The advantages of moving to the cloud have been highlighted time and again, and several enterprises have already shifted, and reaping its benefits. They have become agile, more competitive and with definitely more ROI. For some, the move had been easier while for some, the hitches have been quite noticeable. For one, they have to choose between Brownfield and Greenfield migration environments. The world of IT is complex, and many enterprises do not have the funds to replace their entire systems, so they go for migration methods that save money, but with increased return on investment.
Most companies in their endeavor to move to the cloud either migrate their existing infrastructure to merge with the cloud service provider or they abandon the existing application and develop new ones. The challenges come up when they choose the first method because migrating the existing applications isn’t an easy task at all. Compatibility and continuity can be real issues, giving rise to the question: Greenfield or Brownfield cloud development?
Actually, the terms Greenfield and Brownfield are used consistently with several other industries too, not just app development. So, the basic meaning is that Greenfield is about “ground-up” projects while Brownfield projects happen when changes to the previously developed structures are made and incorporated.
In a Greenfield project, a brand new software application is developed, where new architecture, platform and other technologies are chosen. The entire process is started from the ground up, including the scoping process, design aspect and strategising the technologies. The plan to create an MVP or Minimum Viable product will be decided, created and tested, followed by new iterations (where any operational bugs would be cleared), and then the final product is ready. Any problems that were identified during the testing stage would be smoothened out, and the client will get an error-free product.
In a Brownfield project, though you don’t have to create a brand new application, a code audit will be done as a basis to which new ones would be built. The engineering and QA teams would put in their active participation and a plan would be charted to continue with the project. They would focus on a checkpoint, salvage previously written code, start over from there and put in agile processes to continue with the project. In this technique, the team would find ways to continue with existing technologies and work optimally to produce a viable product.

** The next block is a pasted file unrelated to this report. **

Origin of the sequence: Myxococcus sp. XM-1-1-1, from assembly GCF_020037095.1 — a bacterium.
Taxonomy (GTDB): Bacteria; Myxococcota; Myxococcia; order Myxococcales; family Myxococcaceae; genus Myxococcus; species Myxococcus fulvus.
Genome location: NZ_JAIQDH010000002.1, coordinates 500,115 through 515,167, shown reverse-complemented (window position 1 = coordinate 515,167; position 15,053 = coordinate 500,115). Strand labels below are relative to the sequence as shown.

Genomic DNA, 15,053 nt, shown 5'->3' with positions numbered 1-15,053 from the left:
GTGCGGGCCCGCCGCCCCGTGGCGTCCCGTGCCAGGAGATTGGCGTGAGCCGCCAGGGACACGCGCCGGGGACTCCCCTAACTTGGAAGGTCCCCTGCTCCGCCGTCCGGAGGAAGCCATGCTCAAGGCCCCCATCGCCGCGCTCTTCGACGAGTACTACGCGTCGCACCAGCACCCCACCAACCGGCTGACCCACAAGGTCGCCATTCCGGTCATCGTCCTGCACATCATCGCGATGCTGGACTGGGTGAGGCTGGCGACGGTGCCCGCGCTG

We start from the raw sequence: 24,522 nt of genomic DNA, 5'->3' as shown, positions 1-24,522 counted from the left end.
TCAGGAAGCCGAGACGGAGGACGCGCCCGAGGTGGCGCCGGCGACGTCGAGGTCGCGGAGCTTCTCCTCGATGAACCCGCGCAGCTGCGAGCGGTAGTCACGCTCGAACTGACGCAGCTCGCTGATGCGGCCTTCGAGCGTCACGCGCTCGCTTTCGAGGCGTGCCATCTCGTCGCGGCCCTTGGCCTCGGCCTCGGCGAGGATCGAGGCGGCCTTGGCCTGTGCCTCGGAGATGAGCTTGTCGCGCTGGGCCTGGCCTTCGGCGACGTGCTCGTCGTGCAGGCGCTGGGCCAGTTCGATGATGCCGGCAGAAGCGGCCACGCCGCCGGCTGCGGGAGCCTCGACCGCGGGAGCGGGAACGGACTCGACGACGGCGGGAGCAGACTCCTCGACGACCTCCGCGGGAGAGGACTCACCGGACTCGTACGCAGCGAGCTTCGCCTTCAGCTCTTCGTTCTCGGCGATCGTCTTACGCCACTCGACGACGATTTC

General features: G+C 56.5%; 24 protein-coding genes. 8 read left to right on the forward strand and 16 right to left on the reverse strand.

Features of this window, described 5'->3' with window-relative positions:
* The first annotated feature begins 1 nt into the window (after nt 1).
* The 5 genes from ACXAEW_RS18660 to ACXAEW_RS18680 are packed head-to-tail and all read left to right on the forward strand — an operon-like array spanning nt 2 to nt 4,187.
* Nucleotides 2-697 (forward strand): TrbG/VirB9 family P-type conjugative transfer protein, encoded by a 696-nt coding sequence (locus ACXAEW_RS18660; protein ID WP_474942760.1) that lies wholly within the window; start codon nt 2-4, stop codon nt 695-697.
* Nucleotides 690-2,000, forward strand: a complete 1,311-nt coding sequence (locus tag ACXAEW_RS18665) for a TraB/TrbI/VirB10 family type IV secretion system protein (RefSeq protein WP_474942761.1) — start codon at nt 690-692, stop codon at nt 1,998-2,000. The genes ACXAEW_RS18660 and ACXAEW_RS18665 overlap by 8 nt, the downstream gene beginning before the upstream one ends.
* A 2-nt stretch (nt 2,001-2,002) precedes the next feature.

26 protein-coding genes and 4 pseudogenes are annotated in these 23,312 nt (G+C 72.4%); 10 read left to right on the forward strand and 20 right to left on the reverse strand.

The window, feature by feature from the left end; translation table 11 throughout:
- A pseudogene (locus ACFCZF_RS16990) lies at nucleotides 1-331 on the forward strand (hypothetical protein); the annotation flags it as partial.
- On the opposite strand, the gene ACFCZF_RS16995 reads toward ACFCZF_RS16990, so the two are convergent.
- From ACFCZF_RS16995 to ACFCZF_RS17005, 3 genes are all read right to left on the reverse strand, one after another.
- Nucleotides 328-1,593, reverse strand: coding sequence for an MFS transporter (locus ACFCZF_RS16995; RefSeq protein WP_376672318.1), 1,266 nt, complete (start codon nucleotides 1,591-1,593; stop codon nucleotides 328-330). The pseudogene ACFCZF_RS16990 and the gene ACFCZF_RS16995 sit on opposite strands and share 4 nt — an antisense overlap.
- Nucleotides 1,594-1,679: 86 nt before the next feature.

Greenfield strategy, thus, refers to the migration technique where everything is made from scratch - data, operating systems, applications - and then moved to the new infrastructure. In the Brownfield strategy, many of the functions of the previous application are retained, especially those that are hard to recreate. Many of the proprietary systems and critical data and information are also retained in the on-premise infrastructure.
Enterprises actually have an array of options to choose from. Through the Greenfield implementation, they can start from the beginning; through the Brownfield implementation, they can take advantage of the old systems with a process known as selective migration, whereby they can limit business disruption. Which one should you go for, and what decisions should you be making?